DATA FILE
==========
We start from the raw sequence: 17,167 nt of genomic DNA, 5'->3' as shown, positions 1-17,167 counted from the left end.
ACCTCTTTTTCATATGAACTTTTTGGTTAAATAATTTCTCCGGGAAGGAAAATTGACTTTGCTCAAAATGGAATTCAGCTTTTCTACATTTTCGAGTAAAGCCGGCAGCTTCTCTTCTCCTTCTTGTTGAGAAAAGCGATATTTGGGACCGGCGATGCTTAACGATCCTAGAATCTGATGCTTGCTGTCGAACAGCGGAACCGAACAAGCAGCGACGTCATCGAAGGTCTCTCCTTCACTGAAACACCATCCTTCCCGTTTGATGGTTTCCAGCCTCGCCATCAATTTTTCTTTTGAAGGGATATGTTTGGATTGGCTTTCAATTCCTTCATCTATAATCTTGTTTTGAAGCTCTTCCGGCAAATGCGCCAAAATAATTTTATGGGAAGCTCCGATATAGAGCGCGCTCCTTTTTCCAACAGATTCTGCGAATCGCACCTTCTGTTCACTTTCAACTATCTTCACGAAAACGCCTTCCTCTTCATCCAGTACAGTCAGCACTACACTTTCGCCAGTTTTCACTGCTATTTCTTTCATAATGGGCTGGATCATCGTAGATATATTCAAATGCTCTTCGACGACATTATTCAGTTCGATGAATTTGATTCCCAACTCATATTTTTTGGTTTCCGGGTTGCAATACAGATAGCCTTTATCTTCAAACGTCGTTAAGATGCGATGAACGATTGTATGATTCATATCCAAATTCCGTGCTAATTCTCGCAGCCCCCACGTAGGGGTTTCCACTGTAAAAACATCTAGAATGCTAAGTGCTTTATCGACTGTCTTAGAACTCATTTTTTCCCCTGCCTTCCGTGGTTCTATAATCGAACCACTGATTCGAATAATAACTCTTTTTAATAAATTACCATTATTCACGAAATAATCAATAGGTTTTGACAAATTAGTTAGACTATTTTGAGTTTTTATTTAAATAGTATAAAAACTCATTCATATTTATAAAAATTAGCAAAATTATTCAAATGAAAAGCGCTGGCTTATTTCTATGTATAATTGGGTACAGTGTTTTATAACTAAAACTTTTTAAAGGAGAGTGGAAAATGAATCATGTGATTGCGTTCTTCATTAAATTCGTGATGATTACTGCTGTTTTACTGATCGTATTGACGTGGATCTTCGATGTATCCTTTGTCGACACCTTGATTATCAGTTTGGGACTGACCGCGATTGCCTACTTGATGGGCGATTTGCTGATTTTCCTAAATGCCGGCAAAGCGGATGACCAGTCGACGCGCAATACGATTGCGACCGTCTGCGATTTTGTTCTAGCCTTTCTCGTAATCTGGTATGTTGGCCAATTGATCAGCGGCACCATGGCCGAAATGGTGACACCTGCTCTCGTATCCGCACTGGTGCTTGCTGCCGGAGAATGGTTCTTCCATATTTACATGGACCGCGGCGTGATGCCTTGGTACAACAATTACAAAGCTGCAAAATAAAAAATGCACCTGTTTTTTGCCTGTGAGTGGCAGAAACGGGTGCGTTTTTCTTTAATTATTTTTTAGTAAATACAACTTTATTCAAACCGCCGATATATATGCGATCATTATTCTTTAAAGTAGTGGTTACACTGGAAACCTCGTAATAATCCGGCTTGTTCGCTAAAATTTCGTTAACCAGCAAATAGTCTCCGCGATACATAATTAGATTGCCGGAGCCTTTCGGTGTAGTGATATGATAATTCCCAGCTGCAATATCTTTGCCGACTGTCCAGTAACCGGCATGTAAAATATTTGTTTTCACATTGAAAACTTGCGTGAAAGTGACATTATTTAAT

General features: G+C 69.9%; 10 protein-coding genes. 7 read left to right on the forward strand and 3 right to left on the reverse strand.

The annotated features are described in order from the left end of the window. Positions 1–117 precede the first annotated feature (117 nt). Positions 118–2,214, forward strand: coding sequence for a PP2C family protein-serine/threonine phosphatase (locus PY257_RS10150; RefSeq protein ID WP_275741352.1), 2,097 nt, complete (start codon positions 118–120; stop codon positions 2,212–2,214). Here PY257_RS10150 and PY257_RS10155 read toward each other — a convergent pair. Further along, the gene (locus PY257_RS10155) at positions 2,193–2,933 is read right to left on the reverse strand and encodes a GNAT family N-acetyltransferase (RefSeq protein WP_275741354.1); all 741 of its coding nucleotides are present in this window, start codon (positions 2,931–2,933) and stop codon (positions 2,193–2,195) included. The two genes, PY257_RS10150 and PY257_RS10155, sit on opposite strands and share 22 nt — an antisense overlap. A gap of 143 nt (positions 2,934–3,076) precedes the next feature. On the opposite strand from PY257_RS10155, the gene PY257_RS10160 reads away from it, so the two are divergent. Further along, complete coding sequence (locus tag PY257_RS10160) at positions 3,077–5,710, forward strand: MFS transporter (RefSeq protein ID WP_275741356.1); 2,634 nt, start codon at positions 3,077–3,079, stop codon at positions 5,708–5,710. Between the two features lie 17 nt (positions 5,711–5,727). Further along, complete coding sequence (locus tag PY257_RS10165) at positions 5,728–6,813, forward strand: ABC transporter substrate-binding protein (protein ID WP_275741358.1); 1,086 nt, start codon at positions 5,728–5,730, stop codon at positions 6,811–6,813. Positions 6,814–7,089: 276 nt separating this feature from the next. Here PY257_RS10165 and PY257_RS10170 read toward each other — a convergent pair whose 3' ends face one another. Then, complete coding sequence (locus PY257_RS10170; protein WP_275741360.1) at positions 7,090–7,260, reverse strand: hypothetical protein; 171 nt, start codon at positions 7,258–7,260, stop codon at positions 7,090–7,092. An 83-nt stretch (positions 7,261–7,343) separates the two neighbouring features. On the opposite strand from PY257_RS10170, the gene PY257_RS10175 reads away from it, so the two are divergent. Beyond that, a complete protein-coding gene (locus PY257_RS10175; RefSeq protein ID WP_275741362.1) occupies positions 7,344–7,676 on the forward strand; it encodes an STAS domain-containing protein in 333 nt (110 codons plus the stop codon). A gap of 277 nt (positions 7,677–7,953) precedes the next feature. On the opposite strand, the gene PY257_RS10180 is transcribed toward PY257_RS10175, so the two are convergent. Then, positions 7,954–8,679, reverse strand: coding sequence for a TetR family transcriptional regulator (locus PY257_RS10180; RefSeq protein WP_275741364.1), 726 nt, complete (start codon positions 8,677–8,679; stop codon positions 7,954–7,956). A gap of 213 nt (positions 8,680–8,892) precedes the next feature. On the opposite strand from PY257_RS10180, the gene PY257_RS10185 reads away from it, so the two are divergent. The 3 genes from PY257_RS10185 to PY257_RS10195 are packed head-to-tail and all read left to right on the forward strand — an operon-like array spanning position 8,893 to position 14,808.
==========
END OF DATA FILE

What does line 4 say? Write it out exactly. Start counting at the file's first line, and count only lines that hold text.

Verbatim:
The annotated features are described in order from the left end of the window. Positions 1–117 precede the first annotated feature (117 nt). Positions 118–2,214, forward strand: coding sequence for a PP2C family protein-serine/threonine phosphatase (locus PY257_RS10150; RefSeq protein ID WP_275741352.1), 2,097 nt, complete (start codon positions 118–120; stop codon positions 2,212–2,214). Here PY257_RS10150 and PY257_RS10155 read toward each other — a convergent pair. Further along, the gene (locus PY257_RS10155) at positions 2,193–2,933 is read right to left on the reverse strand and encodes a GNAT family N-acetyltransferase (RefSeq protein WP_275741354.1); all 741 of its coding nucleotides are present in this window, start codon (positions 2,931–2,933) and stop codon (positions 2,193–2,195) included. The two genes, PY257_RS10150 and PY257_RS10155, sit on opposite strands and share 22 nt — an antisense overlap. A gap of 143 nt (positions 2,934–3,076) precedes the next feature. On the opposite strand from PY257_RS10155, the gene PY257_RS10160 reads away from it, so the two are divergent. Further along, complete coding sequence (locus tag PY257_RS10160) at positions 3,077–5,710, forward strand: MFS transporter (RefSeq protein ID WP_275741356.1); 2,634 nt, start codon at positions 3,077–3,079, stop codon at positions 5,708–5,710. Between the two features lie 17 nt (positions 5,711–5,727). Further along, complete coding sequence (locus tag PY257_RS10165) at positions 5,728–6,813, forward strand: ABC transporter substrate-binding protein (protein ID WP_275741358.1); 1,086 nt, start codon at positions 5,728–5,730, stop codon at positions 6,811–6,813. Positions 6,814–7,089: 276 nt separating this feature from the next. Here PY257_RS10165 and PY257_RS10170 read toward each other — a convergent pair whose 3' ends face one another. Then, complete coding sequence (locus PY257_RS10170; protein WP_275741360.1) at positions 7,090–7,260, reverse strand: hypothetical protein; 171 nt, start codon at positions 7,258–7,260, stop codon at positions 7,090–7,092. An 83-nt stretch (positions 7,261–7,343) separates the two neighbouring features. On the opposite strand from PY257_RS10170, the gene PY257_RS10175 reads away from it, so the two are divergent. Beyond that, a complete protein-coding gene (locus PY257_RS10175; RefSeq protein ID WP_275741362.1) occupies positions 7,344–7,676 on the forward strand; it encodes an STAS domain-containing protein in 333 nt (110 codons plus the stop codon). A gap of 277 nt (positions 7,677–7,953) precedes the next feature. On the opposite strand, the gene PY257_RS10180 is transcribed toward PY257_RS10175, so the two are convergent. Then, positions 7,954–8,679, reverse strand: coding sequence for a TetR family transcriptional regulator (locus PY257_RS10180; RefSeq protein WP_275741364.1), 726 nt, complete (start codon positions 8,677–8,679; stop codon positions 7,954–7,956). A gap of 213 nt (positions 8,680–8,892) precedes the next feature. On the opposite strand from PY257_RS10180, the gene PY257_RS10185 reads away from it, so the two are divergent. The 3 genes from PY257_RS10185 to PY257_RS10195 are packed head-to-tail and all read left to right on the forward strand — an operon-like array spanning position 8,893 to position 14,808.